Mortgage Rates Climb to Highest Point in Over a Decade as Home Sales Tumble

Spread the love

Mortgage rates across the United States have been steadily increasing over the past several weeks and are now approaching record high levels.

Fixed-rate 30-year mortgage loan rates rose for the sixth consecutive week, rising by 28 basis points from 4.72 to 5 percent for the week ending April 14, Freddie Mac reported. This is the first time in more than a decade that mortgage rates have averaged 5 percent.

The 15-year fixed-rate mortgage averaged 4.17 percent, up 26 basis points.

According to the Mortgage Bankers Association (MBA), the average interest rate for 30-year fixed-rate mortgages with conforming loan balances of $647,200 or less rose from 4.9 to 5.13 percent for the week ending April 8. Interest rates for loan balances higher than $647,200 jumped from 4.51 to 4.68 percent.

Rates for 30-year fixed-rate mortgages backed by the Federal Housing Administration increased from 4.9 to 4.95 percent.

“Mortgage rates have spiked more than 1.5 percentage points thus far in 2022. This rapid increase in rates, caused by a much more rapid pace of rate hikes and balance sheet reduction from the Federal Reserve, is in response to the booming job market and inflation being at a 40-year high,” Mike Fratantoni, MBA’s senior vice president and chief economist, said in an April 13 news release.

“The jump in mortgage rates will slow the housing market and further reduce refinance demand the rest of this year,” he said.

Mortgage applications fell 1.3 percent compared to the previous week on a seasonally adjusted basis. This is the 12th straight week that applications have fallen.

MBA now expects mortgage originations to only total $2.58 trillion in 2022, down 35.5 percent from about $4 trillion in 2021. Mortgage origination refers to the entire mortgage process, starting when a borrower applies for a home loan and ending when the buyer gets the keys to the home.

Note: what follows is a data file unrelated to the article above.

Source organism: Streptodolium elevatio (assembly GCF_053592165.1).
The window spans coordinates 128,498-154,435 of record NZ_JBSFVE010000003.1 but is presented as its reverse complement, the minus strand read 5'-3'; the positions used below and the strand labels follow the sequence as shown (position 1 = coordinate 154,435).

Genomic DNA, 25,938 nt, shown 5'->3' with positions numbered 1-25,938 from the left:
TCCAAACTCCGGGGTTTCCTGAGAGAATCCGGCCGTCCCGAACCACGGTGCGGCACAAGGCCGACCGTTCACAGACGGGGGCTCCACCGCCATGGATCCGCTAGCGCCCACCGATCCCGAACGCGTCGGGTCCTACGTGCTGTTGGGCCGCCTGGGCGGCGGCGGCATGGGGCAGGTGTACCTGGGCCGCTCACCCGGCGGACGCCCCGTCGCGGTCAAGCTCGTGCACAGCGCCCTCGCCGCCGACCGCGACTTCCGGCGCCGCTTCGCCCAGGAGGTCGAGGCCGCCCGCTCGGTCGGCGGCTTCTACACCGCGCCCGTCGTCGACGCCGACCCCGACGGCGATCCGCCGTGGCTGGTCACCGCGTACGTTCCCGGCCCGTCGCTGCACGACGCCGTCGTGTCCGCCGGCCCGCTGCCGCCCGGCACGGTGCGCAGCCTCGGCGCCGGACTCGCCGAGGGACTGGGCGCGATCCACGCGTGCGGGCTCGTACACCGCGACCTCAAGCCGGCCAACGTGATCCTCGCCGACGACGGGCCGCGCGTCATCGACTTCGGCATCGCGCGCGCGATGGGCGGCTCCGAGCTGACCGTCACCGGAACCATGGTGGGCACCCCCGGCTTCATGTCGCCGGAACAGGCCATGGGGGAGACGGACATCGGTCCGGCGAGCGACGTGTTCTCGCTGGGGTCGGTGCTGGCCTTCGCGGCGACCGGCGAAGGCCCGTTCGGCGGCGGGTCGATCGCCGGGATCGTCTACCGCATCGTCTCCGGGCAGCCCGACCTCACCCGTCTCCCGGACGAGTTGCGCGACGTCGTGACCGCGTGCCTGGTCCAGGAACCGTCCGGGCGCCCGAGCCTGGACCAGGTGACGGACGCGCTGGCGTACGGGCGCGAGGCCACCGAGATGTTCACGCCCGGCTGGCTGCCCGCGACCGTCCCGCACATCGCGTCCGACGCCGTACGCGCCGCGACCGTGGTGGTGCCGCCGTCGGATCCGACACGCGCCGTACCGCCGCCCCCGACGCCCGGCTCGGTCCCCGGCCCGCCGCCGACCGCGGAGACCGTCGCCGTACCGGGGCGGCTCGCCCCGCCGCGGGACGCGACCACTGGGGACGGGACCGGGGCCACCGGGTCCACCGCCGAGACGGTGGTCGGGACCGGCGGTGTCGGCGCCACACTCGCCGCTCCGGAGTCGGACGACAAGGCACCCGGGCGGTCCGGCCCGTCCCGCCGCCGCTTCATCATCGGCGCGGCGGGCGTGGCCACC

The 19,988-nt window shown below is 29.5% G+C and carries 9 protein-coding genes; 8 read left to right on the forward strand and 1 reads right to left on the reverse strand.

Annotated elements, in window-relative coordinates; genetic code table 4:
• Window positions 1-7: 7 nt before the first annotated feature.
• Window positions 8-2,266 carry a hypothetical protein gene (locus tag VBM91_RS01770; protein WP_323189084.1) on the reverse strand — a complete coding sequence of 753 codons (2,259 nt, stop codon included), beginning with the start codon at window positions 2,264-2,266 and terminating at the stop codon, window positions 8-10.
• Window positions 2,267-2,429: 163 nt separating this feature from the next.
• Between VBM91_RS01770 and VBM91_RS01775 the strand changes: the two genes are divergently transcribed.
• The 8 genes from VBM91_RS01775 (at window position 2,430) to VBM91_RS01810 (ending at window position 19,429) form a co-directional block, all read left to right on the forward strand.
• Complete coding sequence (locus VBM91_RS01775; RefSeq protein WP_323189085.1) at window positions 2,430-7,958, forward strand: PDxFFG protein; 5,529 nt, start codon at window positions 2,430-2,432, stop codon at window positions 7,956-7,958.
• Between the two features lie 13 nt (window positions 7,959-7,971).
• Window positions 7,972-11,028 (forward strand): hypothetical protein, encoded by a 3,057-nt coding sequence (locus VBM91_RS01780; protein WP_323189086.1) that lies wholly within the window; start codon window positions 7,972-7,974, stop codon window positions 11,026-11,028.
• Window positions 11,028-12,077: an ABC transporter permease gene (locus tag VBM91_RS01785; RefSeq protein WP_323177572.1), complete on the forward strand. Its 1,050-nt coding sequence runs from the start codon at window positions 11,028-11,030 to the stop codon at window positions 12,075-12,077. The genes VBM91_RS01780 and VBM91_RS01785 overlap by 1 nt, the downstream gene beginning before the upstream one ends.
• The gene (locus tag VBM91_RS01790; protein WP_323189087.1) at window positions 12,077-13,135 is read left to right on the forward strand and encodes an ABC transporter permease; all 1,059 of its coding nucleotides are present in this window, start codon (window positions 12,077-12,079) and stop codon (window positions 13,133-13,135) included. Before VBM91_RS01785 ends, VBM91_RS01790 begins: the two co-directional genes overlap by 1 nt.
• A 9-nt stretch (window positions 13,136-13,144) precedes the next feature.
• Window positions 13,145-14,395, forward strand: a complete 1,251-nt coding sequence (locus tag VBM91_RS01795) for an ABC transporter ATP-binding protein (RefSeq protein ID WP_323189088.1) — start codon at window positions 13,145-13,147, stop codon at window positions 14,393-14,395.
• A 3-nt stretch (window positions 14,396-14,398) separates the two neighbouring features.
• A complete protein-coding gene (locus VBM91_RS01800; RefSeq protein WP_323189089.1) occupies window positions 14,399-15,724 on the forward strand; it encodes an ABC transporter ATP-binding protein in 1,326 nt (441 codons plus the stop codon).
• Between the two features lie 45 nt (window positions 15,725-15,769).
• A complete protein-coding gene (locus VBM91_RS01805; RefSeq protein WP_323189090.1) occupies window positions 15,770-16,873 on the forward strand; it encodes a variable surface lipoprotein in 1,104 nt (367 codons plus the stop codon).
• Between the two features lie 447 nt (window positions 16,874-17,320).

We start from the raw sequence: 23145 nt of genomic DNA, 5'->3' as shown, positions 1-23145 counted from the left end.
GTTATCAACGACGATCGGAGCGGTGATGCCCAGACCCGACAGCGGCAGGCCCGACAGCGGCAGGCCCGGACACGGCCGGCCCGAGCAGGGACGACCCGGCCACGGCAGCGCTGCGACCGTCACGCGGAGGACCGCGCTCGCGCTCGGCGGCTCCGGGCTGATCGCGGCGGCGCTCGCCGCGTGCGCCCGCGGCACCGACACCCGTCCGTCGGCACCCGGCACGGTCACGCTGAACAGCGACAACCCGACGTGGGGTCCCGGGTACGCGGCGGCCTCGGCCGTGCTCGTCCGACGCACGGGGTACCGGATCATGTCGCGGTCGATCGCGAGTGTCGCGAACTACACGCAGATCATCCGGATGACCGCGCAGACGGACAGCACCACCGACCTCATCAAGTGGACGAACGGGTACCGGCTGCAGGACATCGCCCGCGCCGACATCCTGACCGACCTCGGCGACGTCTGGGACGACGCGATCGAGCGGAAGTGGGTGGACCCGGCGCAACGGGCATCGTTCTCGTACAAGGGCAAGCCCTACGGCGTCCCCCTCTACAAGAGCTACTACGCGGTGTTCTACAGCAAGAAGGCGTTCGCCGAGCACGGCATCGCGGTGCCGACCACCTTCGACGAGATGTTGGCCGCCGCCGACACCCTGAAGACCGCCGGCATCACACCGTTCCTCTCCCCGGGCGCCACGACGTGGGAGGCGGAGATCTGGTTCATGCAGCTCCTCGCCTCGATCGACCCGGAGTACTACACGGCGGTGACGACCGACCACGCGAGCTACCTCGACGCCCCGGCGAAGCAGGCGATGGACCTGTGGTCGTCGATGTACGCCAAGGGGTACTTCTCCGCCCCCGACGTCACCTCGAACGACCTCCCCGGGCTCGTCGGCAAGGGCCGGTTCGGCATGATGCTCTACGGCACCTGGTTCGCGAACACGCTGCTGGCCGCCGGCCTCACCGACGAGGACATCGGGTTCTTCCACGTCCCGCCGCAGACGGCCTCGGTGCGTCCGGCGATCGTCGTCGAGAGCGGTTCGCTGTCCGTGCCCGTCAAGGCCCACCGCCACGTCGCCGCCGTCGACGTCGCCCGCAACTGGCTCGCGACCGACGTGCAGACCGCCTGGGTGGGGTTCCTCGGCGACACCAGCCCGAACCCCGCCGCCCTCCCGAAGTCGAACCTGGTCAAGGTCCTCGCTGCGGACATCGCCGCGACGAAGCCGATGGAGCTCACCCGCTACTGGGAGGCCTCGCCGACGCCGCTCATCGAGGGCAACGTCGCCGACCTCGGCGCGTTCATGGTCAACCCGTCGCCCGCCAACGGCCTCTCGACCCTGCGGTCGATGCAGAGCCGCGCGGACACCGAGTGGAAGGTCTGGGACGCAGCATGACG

As mortgage rates are climbing, homebuyer activity is faltering, according to an April 14 blog post by real estate brokerage firm Redfin. New listings fell by 7 percent compared to a year earlier.

Though homes in March 2022 were sold at a faster pace—and for more above the list price—than any other March on record, the overall number of home sales fell 4 percent. The median home-sale price rose by 6.2 percent for the month.

“There really is a limit to homebuyer demand, even though the market over the past few years has made it seem endless,” said Redfin chief economist Daryl Fairweather.

“The sharp increase in mortgage rates is pushing more homebuyers out of the market, but it also appears to be discouraging some homeowners from selling,” he said. “With demand and supply both slipping, the market isn’t likely to flip from a seller’s market to a buyer’s market anytime soon.”

Naveen Athrappully


Naveen Athrappully is a news reporter covering business and world events at The Epoch Times.

Source link

Leave a Reply

Your email address will not be published. Required fields are marked *

This site uses Akismet to reduce spam. Learn how your comment data is processed.